In another of a seemingly endless string of examples of cultural abdication in Blighty, The Ministry of Silly Walks Birmingham Councillor Tim Huxtable has decided that the name of the city’s historic firearms manufacturing sector, the Gun Quarter, must be changed. For 250 years, it’s been the birthplace of the muskets that fought Napoleon, fine hand-crafted smooth bores and the Lee Enfield rifle. Among others. But now it might as well be the quarter that shall not be named. It’s good to know, though, that the decision has nothing to do with political correctness…
To hear Huxtable tell it, he’s only responding to public opinion.
Consultation into the future development of Birmingham resulted in “significant objection” from the local community to the use of the word ‘gun’, according to the final draft of the Big City Plan, setting out a 20-year vision for the city centre.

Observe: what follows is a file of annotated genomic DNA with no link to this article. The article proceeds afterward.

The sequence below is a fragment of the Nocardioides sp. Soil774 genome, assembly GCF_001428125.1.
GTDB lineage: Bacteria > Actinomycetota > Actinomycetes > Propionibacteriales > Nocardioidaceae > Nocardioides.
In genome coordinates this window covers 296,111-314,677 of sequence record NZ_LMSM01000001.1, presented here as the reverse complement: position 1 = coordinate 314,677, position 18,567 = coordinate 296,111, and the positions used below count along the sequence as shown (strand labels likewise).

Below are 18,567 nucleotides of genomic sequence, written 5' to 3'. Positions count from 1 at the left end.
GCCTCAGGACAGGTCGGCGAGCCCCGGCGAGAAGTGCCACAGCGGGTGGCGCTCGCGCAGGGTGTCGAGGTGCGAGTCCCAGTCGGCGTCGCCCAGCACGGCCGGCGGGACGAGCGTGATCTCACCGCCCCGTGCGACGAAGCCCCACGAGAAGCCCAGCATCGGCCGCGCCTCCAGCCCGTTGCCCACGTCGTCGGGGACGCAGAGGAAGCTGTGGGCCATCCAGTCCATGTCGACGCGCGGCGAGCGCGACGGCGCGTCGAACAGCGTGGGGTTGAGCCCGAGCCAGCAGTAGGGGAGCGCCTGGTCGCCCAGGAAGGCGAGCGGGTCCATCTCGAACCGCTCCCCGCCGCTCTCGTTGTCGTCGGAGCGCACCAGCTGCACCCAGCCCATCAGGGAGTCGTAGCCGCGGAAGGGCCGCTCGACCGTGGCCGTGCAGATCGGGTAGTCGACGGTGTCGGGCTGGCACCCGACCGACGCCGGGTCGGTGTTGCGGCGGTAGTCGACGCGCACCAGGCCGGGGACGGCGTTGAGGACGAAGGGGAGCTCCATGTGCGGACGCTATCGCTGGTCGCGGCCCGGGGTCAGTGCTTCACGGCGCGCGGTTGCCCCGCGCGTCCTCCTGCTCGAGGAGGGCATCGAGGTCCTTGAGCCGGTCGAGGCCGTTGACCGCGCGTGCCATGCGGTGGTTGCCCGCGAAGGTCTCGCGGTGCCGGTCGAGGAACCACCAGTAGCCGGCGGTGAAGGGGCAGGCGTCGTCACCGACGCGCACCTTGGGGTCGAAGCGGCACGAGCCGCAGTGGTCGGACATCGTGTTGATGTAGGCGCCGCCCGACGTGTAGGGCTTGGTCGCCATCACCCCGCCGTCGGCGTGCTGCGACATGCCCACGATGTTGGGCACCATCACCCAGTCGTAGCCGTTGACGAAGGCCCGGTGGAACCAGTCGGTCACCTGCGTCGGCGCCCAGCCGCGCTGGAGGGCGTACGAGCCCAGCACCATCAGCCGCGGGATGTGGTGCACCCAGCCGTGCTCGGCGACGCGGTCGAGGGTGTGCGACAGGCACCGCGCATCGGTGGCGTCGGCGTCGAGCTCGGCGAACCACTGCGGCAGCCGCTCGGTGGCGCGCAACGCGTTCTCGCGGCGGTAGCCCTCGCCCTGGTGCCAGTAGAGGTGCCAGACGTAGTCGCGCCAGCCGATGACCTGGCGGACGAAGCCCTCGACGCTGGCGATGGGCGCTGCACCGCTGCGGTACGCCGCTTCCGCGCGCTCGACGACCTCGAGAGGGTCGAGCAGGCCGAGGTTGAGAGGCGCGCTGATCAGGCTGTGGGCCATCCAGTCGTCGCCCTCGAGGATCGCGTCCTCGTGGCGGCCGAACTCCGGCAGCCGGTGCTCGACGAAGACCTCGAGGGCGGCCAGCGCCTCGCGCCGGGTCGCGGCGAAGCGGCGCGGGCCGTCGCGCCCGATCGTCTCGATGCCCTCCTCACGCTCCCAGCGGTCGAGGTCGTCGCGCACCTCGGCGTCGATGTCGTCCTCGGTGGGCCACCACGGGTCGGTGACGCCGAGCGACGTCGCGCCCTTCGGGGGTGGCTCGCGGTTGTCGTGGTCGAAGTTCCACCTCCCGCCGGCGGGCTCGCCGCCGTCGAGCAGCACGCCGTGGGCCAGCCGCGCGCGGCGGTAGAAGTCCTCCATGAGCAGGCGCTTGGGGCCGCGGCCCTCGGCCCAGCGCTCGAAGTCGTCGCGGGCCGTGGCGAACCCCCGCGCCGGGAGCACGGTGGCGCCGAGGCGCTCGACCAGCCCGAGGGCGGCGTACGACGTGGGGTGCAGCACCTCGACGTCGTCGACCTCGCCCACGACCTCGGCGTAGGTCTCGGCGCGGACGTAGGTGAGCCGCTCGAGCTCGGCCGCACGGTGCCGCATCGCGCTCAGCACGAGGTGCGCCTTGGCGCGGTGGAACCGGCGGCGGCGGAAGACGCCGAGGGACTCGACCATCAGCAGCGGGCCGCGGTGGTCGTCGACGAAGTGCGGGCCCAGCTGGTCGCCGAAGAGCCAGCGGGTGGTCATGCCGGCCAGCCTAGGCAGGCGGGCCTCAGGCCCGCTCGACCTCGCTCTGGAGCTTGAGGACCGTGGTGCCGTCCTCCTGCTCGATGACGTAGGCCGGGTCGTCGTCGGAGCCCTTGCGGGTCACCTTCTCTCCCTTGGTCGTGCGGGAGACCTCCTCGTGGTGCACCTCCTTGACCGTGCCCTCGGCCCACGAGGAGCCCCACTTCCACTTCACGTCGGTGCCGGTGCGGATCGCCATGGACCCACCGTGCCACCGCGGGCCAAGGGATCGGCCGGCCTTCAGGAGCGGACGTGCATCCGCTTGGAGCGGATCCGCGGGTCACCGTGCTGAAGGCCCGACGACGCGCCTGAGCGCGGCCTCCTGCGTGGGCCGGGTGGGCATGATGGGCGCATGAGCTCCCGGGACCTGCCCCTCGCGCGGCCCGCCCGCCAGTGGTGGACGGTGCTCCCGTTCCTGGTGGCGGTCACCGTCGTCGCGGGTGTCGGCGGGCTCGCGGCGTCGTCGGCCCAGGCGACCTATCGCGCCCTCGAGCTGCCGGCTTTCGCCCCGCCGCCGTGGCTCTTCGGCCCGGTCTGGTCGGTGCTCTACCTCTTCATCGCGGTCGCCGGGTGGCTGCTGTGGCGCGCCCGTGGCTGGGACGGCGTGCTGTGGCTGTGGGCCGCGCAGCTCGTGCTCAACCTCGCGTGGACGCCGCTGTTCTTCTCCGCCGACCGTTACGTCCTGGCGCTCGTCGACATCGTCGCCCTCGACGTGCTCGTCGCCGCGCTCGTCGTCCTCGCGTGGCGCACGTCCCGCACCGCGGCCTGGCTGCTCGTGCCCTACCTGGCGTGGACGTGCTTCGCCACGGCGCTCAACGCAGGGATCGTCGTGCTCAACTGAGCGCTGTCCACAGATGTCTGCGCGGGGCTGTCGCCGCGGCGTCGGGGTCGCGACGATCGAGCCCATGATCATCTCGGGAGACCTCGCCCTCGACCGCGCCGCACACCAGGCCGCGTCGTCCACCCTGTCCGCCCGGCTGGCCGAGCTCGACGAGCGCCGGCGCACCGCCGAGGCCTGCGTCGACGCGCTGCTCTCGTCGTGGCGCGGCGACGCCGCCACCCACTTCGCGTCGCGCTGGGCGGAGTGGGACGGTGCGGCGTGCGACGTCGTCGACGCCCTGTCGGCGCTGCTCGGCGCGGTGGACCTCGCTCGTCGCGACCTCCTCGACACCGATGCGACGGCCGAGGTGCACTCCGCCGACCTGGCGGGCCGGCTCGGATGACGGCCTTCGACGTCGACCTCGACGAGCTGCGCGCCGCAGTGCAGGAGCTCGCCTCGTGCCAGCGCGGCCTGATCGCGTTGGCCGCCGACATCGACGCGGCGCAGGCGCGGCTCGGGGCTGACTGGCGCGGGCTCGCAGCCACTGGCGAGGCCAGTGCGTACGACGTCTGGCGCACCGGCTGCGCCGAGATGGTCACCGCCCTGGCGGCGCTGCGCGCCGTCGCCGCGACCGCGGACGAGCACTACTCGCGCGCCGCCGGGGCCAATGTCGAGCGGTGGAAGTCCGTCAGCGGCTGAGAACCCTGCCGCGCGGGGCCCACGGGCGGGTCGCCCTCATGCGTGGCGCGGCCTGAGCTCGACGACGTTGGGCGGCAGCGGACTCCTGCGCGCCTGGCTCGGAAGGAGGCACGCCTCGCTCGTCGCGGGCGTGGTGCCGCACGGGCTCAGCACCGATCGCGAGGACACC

Huxtable remained unrepentant. He said: “We listened to the local community, which is the whole point of consultation. The views of local people seem quite clear. It wasn’t done for political correctness.”
No, hoplophobia had nothing to do with it. Nothing whatever. The new name for the area: St. George and St. Chad after a church and Birmingham’s Roman Catholic cathedral. Catchy, no?
Sir Albert [Bore] said: “Like it or not, and I am not into the arms trade myself, the Gun Quarter has a historical connection with this city. This is just political correctness. We haven’t got a big vision for this area, we haven’t got it right and we are not going to get it right if we call it St George and St Chad because it doesn’t mean anything, it doesn’t convey anything.”
And it’s not just opposition politicians who don’t like it.
The decision was described as “a terrible shame” by the owner of Birmingham’s best-known surviving gun maker, Westley Richards & Co. The company, based in Pritchett Street, which was responsible for manufacturing the British army’s Lee Enfield rifles, celebrates its 200th anniversary next year.
Simon Clode said: “This is an important part of Birmingham’s history and provided the biggest sector of employment in the early days. It’s a terrible shame they are denying history.”
Oh well. History and tradition have never really been a big part of English life anyway.